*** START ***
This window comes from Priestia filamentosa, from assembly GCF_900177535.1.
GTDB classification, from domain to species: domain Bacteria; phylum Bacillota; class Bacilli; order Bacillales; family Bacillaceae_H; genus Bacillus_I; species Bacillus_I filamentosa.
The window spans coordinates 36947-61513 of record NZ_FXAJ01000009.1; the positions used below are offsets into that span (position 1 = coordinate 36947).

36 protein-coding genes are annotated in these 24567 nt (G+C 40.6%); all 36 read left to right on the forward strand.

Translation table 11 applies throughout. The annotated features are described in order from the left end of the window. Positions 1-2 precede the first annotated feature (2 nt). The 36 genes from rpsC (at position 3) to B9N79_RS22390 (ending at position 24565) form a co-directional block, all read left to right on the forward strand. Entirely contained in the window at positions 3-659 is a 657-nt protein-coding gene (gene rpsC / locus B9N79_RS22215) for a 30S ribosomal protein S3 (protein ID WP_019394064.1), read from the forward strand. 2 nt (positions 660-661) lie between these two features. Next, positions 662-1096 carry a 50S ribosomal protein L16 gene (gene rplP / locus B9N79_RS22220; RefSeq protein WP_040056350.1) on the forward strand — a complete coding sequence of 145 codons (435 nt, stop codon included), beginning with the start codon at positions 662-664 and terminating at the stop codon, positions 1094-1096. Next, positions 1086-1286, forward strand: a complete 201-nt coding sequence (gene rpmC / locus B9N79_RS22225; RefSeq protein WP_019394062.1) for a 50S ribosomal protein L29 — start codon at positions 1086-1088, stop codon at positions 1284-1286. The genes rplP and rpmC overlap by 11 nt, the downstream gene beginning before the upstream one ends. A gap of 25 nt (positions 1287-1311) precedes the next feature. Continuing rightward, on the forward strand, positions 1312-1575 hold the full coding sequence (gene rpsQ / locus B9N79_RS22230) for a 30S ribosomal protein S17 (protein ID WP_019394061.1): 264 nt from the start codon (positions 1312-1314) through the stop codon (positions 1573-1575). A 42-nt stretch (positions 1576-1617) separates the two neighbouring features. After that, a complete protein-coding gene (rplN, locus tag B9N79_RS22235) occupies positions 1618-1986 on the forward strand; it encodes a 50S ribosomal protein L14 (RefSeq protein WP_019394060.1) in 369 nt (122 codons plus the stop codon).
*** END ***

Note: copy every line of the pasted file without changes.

This window comes from Priestia filamentosa, from assembly GCF_900177535.1.
GTDB classification, from domain to species: domain Bacteria; phylum Bacillota; class Bacilli; order Bacillales; family Bacillaceae_H; genus Bacillus_I; species Bacillus_I filamentosa.
The window spans coordinates 36947-61513 of record NZ_FXAJ01000009.1; the positions used below are offsets into that span (position 1 = coordinate 36947).

36 protein-coding genes are annotated in these 24567 nt (G+C 40.6%); all 36 read left to right on the forward strand.

Translation table 11 applies throughout. The annotated features are described in order from the left end of the window. Positions 1-2 precede the first annotated feature (2 nt). The 36 genes from rpsC (at position 3) to B9N79_RS22390 (ending at position 24565) form a co-directional block, all read left to right on the forward strand. Entirely contained in the window at positions 3-659 is a 657-nt protein-coding gene (gene rpsC / locus B9N79_RS22215) for a 30S ribosomal protein S3 (protein ID WP_019394064.1), read from the forward strand. 2 nt (positions 660-661) lie between these two features. Next, positions 662-1096 carry a 50S ribosomal protein L16 gene (gene rplP / locus B9N79_RS22220; RefSeq protein WP_040056350.1) on the forward strand — a complete coding sequence of 145 codons (435 nt, stop codon included), beginning with the start codon at positions 662-664 and terminating at the stop codon, positions 1094-1096. Next, positions 1086-1286, forward strand: a complete 201-nt coding sequence (gene rpmC / locus B9N79_RS22225; RefSeq protein WP_019394062.1) for a 50S ribosomal protein L29 — start codon at positions 1086-1088, stop codon at positions 1284-1286. The genes rplP and rpmC overlap by 11 nt, the downstream gene beginning before the upstream one ends. A gap of 25 nt (positions 1287-1311) precedes the next feature. Continuing rightward, on the forward strand, positions 1312-1575 hold the full coding sequence (gene rpsQ / locus B9N79_RS22230) for a 30S ribosomal protein S17 (protein ID WP_019394061.1): 264 nt from the start codon (positions 1312-1314) through the stop codon (positions 1573-1575). A 42-nt stretch (positions 1576-1617) separates the two neighbouring features. After that, a complete protein-coding gene (rplN, locus tag B9N79_RS22235) occupies positions 1618-1986 on the forward strand; it encodes a 50S ribosomal protein L14 (RefSeq protein WP_019394060.1) in 369 nt (122 codons plus the stop codon).